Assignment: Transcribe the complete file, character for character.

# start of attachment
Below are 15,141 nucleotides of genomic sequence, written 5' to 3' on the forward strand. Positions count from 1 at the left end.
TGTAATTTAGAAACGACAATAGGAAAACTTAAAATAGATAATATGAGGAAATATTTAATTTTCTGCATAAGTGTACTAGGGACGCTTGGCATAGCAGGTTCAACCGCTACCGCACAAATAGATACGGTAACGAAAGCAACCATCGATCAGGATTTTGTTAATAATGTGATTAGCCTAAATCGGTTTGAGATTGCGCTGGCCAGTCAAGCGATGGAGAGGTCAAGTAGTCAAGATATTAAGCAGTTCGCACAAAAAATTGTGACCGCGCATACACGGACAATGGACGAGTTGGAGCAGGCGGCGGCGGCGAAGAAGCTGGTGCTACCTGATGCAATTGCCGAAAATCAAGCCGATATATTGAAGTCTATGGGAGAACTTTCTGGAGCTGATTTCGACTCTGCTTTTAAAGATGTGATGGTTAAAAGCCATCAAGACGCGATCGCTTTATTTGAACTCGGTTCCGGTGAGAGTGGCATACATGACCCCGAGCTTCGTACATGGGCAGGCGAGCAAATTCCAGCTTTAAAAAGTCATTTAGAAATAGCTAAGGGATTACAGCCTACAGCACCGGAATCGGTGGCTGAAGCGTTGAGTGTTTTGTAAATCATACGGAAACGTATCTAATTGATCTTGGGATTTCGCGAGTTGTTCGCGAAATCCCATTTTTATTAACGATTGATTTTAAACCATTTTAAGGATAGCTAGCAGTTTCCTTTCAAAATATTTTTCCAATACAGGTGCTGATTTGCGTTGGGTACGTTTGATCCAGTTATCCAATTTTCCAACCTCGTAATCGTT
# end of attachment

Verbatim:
Below are 15,141 nucleotides of genomic sequence, written 5' to 3' on the forward strand. Positions count from 1 at the left end.
TGTAATTTAGAAACGACAATAGGAAAACTTAAAATAGATAATATGAGGAAATATTTAATTTTCTGCATAAGTGTACTAGGGACGCTTGGCATAGCAGGTTCAACCGCTACCGCACAAATAGATACGGTAACGAAAGCAACCATCGATCAGGATTTTGTTAATAATGTGATTAGCCTAAATCGGTTTGAGATTGCGCTGGCCAGTCAAGCGATGGAGAGGTCAAGTAGTCAAGATATTAAGCAGTTCGCACAAAAAATTGTGACCGCGCATACACGGACAATGGACGAGTTGGAGCAGGCGGCGGCGGCGAAGAAGCTGGTGCTACCTGATGCAATTGCCGAAAATCAAGCCGATATATTGAAGTCTATGGGAGAACTTTCTGGAGCTGATTTCGACTCTGCTTTTAAAGATGTGATGGTTAAAAGCCATCAAGACGCGATCGCTTTATTTGAACTCGGTTCCGGTGAGAGTGGCATACATGACCCCGAGCTTCGTACATGGGCAGGCGAGCAAATTCCAGCTTTAAAAAGTCATTTAGAAATAGCTAAGGGATTACAGCCTACAGCACCGGAATCGGTGGCTGAAGCGTTGAGTGTTTTGTAAATCATACGGAAACGTATCTAATTGATCTTGGGATTTCGCGAGTTGTTCGCGAAATCCCATTTTTATTAACGATTGATTTTAAACCATTTTAAGGATAGCTAGCAGTTTCCTTTCAAAATATTTTTCCAATACAGGTGCTGATTTGCGTTGGGTACGTTTGATCCAGTTATCCAATTTTCCAACCTCGTAATCGTT